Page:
You once said that “manmade features can be equally as good as those we find in nature,” citing Shadow Creek as an example. How have designers like yourself been able to collapse the distinction between the beauty of a natural setting (such as Cypress Point’s Hole 16) or a manmade one (such as Sawgrass’s Hole 17)?

Very few golf courses are wholly natural. After all, we are creating landscapes with flat areas as tees and improved turf at greens. So, even the most “natural” of course is really conditioned nature and part of the built environment. The trick is to balance, and to find balance, between the built and the discovered. And, this is a matter of each site and what it lacks or has plenty of already. Your example of Cypress and Sawgrass is a great example. Both are terrific holes. One is based on nature Ð and no one could ever improve on the Pacific Ocean crashing against the Carmel Coast – and the other is a flat swamp in Florida that needed to be reinvented. Again, both are great experiences. And both have something to offer the golfer.

How has golf technology changed the way courses are designed, and what lost aspect of course design would you like to see return?

Greens are becoming less interesting as people demand faster putting surfaces. It would be like museums telling painters to stop using bright colors because the glare from lights is difficult to control. At present, course owners are demanding faster putting surfaces and that causes us to hold back on bold and more wild green contouring. Putting is less fun on flat, drab greens. But, with today’s green speeds, you have to be cautious. Length is also an issue, but I think the concern there is overblown to a degree. Sure, golfers can hit it further, but few do it all the time. If we make courses 7,000 yards and more for the casual golfer we will spend more money and make the game less fun. Both are awful directions. The perfect solution is to create courses closer to 6,000 yards and just make believe the yardage is 7,000. If we could do that the whole golf world would benefit.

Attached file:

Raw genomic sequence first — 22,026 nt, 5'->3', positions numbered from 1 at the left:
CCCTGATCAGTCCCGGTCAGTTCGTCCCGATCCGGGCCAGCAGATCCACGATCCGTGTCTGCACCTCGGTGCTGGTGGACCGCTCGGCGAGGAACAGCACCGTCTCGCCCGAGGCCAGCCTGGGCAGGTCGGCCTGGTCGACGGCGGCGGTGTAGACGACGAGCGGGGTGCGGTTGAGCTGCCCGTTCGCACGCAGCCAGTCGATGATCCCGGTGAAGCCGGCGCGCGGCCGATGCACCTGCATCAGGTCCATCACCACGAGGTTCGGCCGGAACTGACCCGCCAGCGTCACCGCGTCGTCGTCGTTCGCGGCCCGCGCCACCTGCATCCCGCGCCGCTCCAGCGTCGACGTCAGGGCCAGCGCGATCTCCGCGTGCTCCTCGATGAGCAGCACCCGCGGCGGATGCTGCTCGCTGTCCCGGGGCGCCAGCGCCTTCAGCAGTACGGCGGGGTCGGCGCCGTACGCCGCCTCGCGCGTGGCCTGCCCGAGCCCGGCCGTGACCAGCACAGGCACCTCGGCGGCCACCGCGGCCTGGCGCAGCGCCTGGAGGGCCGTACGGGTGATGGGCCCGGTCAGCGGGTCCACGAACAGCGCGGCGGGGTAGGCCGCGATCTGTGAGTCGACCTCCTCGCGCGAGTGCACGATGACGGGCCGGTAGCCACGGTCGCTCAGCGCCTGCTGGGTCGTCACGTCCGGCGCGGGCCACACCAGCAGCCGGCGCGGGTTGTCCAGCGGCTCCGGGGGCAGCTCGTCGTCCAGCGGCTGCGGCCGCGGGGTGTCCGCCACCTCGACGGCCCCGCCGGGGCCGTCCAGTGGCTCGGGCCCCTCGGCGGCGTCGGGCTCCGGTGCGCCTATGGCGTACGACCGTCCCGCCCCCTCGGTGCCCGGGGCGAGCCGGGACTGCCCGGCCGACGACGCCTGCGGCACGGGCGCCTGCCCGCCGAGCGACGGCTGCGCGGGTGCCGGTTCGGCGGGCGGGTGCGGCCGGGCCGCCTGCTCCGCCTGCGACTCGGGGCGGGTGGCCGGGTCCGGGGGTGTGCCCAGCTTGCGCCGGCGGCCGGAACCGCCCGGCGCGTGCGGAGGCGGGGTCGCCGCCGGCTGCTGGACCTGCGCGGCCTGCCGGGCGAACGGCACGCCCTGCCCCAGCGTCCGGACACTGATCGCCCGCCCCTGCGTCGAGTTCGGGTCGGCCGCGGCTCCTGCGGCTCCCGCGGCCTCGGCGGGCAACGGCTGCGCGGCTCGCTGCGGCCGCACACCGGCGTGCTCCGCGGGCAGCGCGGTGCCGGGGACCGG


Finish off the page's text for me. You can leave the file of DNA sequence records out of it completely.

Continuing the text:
In what ways, specifically, do you integrate the culture of an area into a particular course?

I spend a lot of time researching a site and locale. One of the best ways is to early on begin giving golf holes names. When you name a golf hole Ð even an idea of a hole – you force yourself to think about history, culture and what exists.

While you state that your firm is not bound by particular looks or style, is there one style of course you find more challenging to design, such as a links-style course?

Not really. In fact, you can really only create a links course where there is bona fide links land. You can create a course with links-like features, but that might be a square peg in a round hole. You have to be careful about forcing ideas onto land. The most challenging design is the one on flat, boring land. But, even then, it can be fun to overcome the obstacle of drabness.

Courses seem to be getting longer. Do you feel the course loses an aesthetic appeal as golf courses get longer?

I am against length for the sake of length. As far as aesthetics, a long course can be just a beautiful as a short one. But, remember that golf is not all about the visual Ðyou feel it, you experience it and you play it. Any course that is not fun and enjoyable is less appealing overall.

Do you ever set out to create a signature hole for a given course? If so, what is that process?

I think all designers do, whether consciously or not. In my case I do not look for a particular hole to shine above the others, but it almost always happens as you go from paper to the ground. At some point a hole or a stretch of holes will rise to the top and become favorites.

As you design more courses, are there elements or processes that you find yourself moving away from?

Today I am less interested in super-high detail in plans, but we still cover the basics and make sure we know how to control budgets. I am much more comfortable with allowing certain things to happen in the field, as sculpture.

Are there any signature elements that make a golf course a “Forrest Richardson” course? If so, what might they be?

I look for uniqueness in holes and greens. I always try and leave something behind that cannot be found anywhere else. When I manage that, I know I have succeeded.

What courses are your favorites? What specifically is appealing about them?

The Hideout in Utah is a favorite because the whole town became a partner in the design. That shows today as the course matures. In Mexico we created a course where none had been built before, anywhere near. That was fun because it was breaking new ground, literally. And, my first project, Phantom Horse [now known as Arizona Grande] in Phoenix will always hold a special place in my heart. It was, as you asked early on, my first real project.

What is the most rewarding part of your job?

Not knowing what site lies ahead. Truly, I love the idea that every project and piece of land is unique. Even though it is tempting to use standards and repetitive design trends, each project is a wholly new undertaking. I love the change and being able to adapt.